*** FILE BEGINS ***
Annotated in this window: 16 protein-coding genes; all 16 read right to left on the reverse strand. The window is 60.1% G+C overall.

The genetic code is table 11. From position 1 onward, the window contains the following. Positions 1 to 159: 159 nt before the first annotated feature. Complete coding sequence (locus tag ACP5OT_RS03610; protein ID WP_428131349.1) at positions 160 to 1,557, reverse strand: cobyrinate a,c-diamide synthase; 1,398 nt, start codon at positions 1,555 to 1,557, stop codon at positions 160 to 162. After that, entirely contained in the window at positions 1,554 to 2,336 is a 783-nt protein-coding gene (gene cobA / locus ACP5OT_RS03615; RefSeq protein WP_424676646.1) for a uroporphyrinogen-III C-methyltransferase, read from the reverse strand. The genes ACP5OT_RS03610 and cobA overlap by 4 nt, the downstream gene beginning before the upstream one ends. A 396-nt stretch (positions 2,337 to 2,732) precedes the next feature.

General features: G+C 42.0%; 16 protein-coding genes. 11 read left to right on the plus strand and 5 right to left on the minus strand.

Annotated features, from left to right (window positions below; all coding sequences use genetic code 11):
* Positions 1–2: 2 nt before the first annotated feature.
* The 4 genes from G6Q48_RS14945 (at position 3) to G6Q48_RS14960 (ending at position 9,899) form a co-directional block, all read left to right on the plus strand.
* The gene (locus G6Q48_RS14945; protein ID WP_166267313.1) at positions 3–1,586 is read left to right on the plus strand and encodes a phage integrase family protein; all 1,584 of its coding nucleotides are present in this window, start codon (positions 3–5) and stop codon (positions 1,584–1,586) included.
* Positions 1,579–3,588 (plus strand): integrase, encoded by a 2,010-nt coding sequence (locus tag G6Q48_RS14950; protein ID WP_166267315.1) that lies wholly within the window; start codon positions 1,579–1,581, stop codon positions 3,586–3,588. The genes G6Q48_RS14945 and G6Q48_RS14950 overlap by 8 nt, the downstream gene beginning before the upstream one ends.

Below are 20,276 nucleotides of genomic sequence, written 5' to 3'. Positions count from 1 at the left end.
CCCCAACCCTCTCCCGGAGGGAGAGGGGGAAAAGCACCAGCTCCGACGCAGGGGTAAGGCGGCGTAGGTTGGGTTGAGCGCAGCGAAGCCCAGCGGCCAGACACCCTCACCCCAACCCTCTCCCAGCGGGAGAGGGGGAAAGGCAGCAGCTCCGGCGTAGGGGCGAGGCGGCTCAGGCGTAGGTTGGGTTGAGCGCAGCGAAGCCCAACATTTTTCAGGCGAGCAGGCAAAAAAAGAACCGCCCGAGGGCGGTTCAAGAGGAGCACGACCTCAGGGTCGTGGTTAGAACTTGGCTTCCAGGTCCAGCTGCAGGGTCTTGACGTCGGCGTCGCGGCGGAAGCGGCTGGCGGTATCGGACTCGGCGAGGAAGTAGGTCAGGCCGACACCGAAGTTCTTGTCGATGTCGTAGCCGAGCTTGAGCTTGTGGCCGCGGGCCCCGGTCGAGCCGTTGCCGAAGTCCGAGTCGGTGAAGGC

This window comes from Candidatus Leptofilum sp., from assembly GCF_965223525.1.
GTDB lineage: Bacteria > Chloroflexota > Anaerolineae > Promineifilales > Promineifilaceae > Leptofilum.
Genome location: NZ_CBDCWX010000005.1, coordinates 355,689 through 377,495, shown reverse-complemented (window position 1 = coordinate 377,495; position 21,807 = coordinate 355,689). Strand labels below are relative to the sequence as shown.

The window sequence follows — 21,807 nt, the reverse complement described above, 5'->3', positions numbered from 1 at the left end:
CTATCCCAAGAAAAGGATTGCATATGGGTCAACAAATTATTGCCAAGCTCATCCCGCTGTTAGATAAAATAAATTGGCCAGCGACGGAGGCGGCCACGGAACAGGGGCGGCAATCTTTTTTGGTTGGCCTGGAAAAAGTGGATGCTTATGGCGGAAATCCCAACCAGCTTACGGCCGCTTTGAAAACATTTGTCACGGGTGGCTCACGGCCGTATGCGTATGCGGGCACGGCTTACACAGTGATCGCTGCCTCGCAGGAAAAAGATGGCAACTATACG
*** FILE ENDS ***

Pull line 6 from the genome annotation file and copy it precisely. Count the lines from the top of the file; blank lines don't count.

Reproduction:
* The 4 genes from G6Q48_RS14945 (at position 3) to G6Q48_RS14960 (ending at position 9,899) form a co-directional block, all read left to right on the plus strand.